Natural Art: The Photography of Brad Hill

Totally Hung!

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In the Field

Totally Hung! Khutzeymateen Inlet (Great Bear Rainforest), BC, Canada. May 28, 2011.

I was going to call this image "From Lemons to Lemonade" but thought the title I chose more aptly described the situation I was in when I shot this. And, of course, it's possible many may think this image IS a lemon and not sweet at all, so the "Lemons to Lemonade" title might have been a little presumptuous!

Have you ever been in the situation where you're faced with a great scene but are totally hung with the wrong configuration of gear in your hands? Most of us have - and that's exactly what happened when I shot this image. I captured this shot from the front of a Zodiac boat during a photo tour I was leading in the Khutzeymateen in late May 2011. Anyway, just moments before shooting this I was doing the "intrepid guide" thing and had got out of the Zodiac to lift and push it off some rocks. When I freed the boat I had to jump/dive in and so I ended up in the front of the Zodiac with all my gear at the back of the boat. Someone handed me my camera, which was fitted with a 400mm lens with rear-mounted polarizer installed. But all the rest of my gear was at the back of the boat - way out of my reach. And...just moments later we were face-to-face with a female grizzly close enough to us that a 200mm lens would have been ample for a full frame shot. The bear was in the shade. I couldn't move around in the boat so changing lenses (or even pulling of my polarizer) was out of the question. What to do?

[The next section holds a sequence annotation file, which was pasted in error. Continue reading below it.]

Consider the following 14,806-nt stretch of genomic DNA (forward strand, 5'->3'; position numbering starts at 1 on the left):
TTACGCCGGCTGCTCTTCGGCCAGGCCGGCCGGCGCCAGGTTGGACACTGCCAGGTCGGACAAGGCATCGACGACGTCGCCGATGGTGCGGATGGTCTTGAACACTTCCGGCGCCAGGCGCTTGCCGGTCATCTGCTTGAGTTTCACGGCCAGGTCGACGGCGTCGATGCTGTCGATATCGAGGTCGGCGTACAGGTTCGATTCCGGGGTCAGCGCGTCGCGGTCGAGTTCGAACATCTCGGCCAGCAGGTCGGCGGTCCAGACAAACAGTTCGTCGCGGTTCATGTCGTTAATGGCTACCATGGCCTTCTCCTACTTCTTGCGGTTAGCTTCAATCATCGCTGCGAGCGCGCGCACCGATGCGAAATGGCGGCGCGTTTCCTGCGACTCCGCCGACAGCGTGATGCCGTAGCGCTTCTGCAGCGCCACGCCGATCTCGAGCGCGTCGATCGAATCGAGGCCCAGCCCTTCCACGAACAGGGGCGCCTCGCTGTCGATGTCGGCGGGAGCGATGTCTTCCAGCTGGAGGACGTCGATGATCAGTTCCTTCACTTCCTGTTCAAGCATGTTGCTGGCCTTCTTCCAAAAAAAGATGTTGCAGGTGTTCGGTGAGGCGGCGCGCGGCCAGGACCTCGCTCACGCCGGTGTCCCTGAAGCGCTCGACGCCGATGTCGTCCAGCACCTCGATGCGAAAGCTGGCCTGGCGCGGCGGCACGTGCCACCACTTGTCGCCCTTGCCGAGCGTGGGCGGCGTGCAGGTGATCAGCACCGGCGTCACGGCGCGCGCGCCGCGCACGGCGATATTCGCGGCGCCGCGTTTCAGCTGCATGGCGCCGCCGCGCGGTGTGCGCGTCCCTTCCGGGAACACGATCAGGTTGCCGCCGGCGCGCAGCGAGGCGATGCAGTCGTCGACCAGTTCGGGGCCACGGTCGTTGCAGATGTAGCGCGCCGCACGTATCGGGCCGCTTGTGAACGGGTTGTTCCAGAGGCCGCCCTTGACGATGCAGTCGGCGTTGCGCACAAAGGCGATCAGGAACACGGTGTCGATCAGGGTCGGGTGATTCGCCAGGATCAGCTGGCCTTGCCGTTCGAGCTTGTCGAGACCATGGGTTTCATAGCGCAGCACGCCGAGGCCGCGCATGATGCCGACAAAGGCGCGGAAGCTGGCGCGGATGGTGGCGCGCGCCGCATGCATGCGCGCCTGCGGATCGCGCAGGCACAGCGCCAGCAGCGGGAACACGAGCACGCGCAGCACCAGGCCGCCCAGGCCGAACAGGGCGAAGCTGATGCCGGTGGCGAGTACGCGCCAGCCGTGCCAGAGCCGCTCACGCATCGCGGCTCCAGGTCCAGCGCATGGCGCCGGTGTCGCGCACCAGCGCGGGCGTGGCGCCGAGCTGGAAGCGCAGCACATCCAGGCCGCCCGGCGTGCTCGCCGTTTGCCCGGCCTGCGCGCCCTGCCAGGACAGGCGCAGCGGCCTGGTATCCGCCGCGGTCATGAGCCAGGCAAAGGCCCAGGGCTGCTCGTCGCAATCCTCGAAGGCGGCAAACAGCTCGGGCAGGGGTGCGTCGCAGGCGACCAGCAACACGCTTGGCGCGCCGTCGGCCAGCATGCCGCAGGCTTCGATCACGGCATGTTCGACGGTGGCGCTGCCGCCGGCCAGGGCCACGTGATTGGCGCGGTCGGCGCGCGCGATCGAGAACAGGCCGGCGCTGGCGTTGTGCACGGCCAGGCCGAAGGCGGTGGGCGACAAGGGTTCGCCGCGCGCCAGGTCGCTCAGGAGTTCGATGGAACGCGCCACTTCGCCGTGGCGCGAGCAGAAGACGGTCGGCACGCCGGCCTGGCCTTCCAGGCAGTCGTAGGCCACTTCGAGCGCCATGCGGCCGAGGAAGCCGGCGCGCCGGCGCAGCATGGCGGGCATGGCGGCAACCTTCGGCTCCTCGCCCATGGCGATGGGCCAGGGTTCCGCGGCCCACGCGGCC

Well - all I COULD do was live with what I had in my hands. So it was portrait time! The bear was so close that I was in a situation where the head pretty much filled the frame with my 400mm lens. Which meant I had to stop down some to get all the critical bits into focus. And, because I was hand-holding the camera I needed some shutter speed to get a sharp image. And I had a light-sucking polarizing filter on. was f6.3, 1/250s, and...6400 ISO! Well...pixels are cheap so why not try? This is the result...

What drove the conversion to Black & White (B&W)? I commonly hear folks say "well, this image had poor colour in it so I converted to black & white." I look at things a little differently when it comes to B&W. I LIKED how this image came out in colour, but when I looked at it critically I saw a very wide tonal range (some true blacks, some whites or near whites) AND a whole zone of nearly continuous mid-tones (in the bear's fur). Which made me think there was the potential for a strong B&W image in all that colour. Being more direct...I think it's often a mistake to take a mid-tone dominated image with "poor" colour and think it will work better in B&W - the end result is often a drab, grey-on-grey image with little to draw one's eye. You want good B&W images? Forget the images that "don't look good in colour" - watch for wide tonal ranges and look for an image with GOOD colour in it!

NOTE: This image was captured in a region of British Columbia known as "The Great Bear Rainforest". I offer both instructional photo tours and "photo op only" photo tours into the Great Bear Rainforest each spring and autumn. If you're interested in more information about one of these tours, details are available on the Photo Tours page of this website!

Behind the Camera

Totally Hung! Khutzeymateen Inlet (Great Bear Rainforest), BC, Canada. May 28, 2011.

Digital Capture; RAW 14-bit format; ISO 6400.